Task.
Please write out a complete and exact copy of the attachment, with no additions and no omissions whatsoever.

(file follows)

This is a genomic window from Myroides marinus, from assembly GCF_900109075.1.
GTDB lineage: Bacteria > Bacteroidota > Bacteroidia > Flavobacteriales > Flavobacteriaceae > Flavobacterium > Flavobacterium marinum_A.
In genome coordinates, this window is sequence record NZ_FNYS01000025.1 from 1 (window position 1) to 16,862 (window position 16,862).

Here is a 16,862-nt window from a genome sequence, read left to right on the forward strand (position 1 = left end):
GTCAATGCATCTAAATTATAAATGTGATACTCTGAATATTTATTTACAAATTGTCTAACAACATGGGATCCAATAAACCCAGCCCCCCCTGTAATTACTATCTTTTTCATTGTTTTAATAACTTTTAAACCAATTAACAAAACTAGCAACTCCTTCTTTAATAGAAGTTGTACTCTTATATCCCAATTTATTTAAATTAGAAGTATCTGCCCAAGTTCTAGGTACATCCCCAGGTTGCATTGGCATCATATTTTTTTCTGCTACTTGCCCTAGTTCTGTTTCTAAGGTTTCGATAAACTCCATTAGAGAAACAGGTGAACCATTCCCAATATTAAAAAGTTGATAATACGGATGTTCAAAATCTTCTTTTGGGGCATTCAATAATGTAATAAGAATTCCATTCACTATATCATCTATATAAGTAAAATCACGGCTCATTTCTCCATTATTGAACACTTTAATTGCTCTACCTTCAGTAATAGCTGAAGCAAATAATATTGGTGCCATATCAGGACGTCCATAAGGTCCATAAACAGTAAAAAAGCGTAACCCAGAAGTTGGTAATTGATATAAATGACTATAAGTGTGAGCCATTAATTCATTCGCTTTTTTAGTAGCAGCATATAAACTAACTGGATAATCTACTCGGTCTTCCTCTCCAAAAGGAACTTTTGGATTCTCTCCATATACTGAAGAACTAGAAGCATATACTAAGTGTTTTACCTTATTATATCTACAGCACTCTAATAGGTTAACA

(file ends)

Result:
This is a genomic window from Myroides marinus, from assembly GCF_900109075.1.
GTDB lineage: Bacteria > Bacteroidota > Bacteroidia > Flavobacteriales > Flavobacteriaceae > Flavobacterium > Flavobacterium marinum_A.
In genome coordinates, this window is sequence record NZ_FNYS01000025.1 from 1 (window position 1) to 16,862 (window position 16,862).

Here is a 16,862-nt window from a genome sequence, read left to right on the forward strand (position 1 = left end):
GTCAATGCATCTAAATTATAAATGTGATACTCTGAATATTTATTTACAAATTGTCTAACAACATGGGATCCAATAAACCCAGCCCCCCCTGTAATTACTATCTTTTTCATTGTTTTAATAACTTTTAAACCAATTAACAAAACTAGCAACTCCTTCTTTAATAGAAGTTGTACTCTTATATCCCAATTTATTTAAATTAGAAGTATCTGCCCAAGTTCTAGGTACATCCCCAGGTTGCATTGGCATCATATTTTTTTCTGCTACTTGCCCTAGTTCTGTTTCTAAGGTTTCGATAAACTCCATTAGAGAAACAGGTGAACCATTCCCAATATTAAAAAGTTGATAATACGGATGTTCAAAATCTTCTTTTGGGGCATTCAATAATGTAATAAGAATTCCATTCACTATATCATCTATATAAGTAAAATCACGGCTCATTTCTCCATTATTGAACACTTTAATTGCTCTACCTTCAGTAATAGCTGAAGCAAATAATATTGGTGCCATATCAGGACGTCCATAAGGTCCATAAACAGTAAAAAAGCGTAACCCAGAAGTTGGTAATTGATATAAATGACTATAAGTGTGAGCCATTAATTCATTCGCTTTTTTAGTAGCAGCATATAAACTAACTGGATAATCTACTCGGTCTTCCTCTCCAAAAGGAACTTTTGGATTCTCTCCATATACTGAAGAACTAGAAGCATATACTAAGTGTTTTACCTTATTATATCTACAGCACTCTAATAGGTTAACA